Economic hardship, neighborhood violence, split-up parents and substance abuse. Any one of those conditions can make for problems that follow a kid through childhood and beyond.
And the risk of lifetime struggle rises dramatically for children who accumulate multiple adversities, as too many of Ohio's kids do.
A new report based on data from the 2016 National Survey of Children's Health found that Ohio is among five states with the highest share of children — as many as one in seven — who had faced three or more of the potential trauma measures known to researchers as adverse childhood experiences.
"Some of what puts Ohio in the higher levels is that almost a third of children have experienced economic hardship in their lives," said study co-author Vanessa Sacks of Child Trends, a nonpartisan research organization in Bethesda, Maryland.
But even that "doesn't fully explain why so many have had these multiple experiences," Sacks said. "It's particularly concerning."
The original study on adverse childhood experiences completed in the 1990s asked thousands of people whether they had experienced any of 10 categories of childhood trauma. Researchers found a pronounced connection between high scores of youth adversities and adult outcomes, including substance abuse, poor health and suicide attempts.
Since then, Sacks and others say, a growing body of research has supported the view that adverse childhood experiences are a major public-health issue.
"These are difficult things to move the needle on; they're hard to prevent," she said. "I think what is changing is our ability to recognize that these experiences are happening and to address them."
In Ohio, high rates of child poverty and an unrelenting crisis of drug addiction undoubtedly are taking a toll on child development, said Ashon McKenzie of the Children's Defense Fund Ohio. The other four states where at least 15 percent of children had experienced three or more adverse childhood experiences are Arizona, Arkansas, Montana and New Mexico.
Nationally, about 55 percent of children had not experienced any adverse experiences.
The Child Trends report included eight measures that asked whether a child had ever: lived with a parent or guardian who became separated or divorced; lived with a parent or guardian who died; lived with a parent or guardian who was incarcerated; lived with someone who was mentally ill or suicidal; lived with someone who has a problem with alcohol or drugs; witnessed a parent or guardian behaving violently; witnessed or been the victim of neighborhood violence; experienced economic hardship that made it hard to cover food and housing.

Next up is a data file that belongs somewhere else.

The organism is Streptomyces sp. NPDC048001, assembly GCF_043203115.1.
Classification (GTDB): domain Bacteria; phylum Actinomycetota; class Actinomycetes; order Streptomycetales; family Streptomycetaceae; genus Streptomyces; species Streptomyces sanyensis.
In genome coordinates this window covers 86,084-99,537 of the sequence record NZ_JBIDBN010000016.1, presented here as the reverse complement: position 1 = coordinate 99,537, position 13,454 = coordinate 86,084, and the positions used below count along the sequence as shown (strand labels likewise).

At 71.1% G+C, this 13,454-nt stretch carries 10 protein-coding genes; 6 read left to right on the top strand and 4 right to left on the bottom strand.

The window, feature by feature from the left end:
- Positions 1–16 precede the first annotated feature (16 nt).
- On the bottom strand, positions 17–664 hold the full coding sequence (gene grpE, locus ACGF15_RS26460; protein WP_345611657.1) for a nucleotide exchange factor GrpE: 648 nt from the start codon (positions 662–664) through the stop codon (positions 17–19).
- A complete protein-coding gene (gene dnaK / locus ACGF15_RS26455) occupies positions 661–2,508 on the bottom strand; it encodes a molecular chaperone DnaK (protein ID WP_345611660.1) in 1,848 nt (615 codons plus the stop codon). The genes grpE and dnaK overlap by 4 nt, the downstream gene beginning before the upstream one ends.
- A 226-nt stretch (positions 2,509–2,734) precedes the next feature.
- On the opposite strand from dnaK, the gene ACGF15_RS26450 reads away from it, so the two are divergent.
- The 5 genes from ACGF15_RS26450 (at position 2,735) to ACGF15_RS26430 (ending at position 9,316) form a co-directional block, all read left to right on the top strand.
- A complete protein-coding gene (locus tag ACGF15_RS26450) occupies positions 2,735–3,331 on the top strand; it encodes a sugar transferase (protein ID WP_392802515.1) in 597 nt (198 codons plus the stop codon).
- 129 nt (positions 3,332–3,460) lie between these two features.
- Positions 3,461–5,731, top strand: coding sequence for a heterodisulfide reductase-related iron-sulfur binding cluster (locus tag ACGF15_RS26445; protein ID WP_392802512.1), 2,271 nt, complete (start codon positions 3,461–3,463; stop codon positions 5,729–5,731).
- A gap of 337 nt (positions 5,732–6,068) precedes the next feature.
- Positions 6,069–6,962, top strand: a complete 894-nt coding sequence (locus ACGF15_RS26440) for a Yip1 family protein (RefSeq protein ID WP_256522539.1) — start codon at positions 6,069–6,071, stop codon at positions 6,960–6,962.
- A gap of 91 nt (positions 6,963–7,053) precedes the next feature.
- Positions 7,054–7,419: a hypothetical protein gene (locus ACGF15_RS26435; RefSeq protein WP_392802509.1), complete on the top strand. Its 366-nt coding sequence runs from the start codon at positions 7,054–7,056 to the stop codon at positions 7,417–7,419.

"These things impair your brain functioning at really critical junctures," ratcheting up stress levels and pushing kids into a "fight or flight" mode that makes it difficult for them to acquire appropriate behavioral skills and succeed in school, McKenzie said.
"Your brain isn't designed to learn when you're in a fearful state," he said.
Children aren't often the focus of the state's epidemic of opioid addiction, but untold numbers of them will bear the effects, McKenzie said. "When you're talking about 4,050 overdose deaths in 2016, each of those individuals represents someone who is connected with a family."
At the Boys and Girls Clubs of Columbus, staff members are working on new ways to help mitigate the stress of trauma and to help build resilience. Many of the kids face fear and danger just walking through their neighborhoods to school.
"The core of what we do is provide a safe place for kids to come and be kids," said Doug Wolf, the clubs' chief strategy officer. "That in itself provides some comfort and healing. But the reality is, just giving them some safe space is not the only solution. It's a very small piece."
In some cases, behavioral health specialists "actually come to our clubs during operating hours and just sit with kids," Wolf said.
Sacks, the report co-author, said the good news is that communities are embracing "trauma-informed" approaches in schools, child-welfare agencies, hospitals and other places where childhood adversities are recognized.
"There are things that can be done to head some of these things off," Sacks said. "Just having a caring, trusting adult in a child's life is one of the biggest buffers."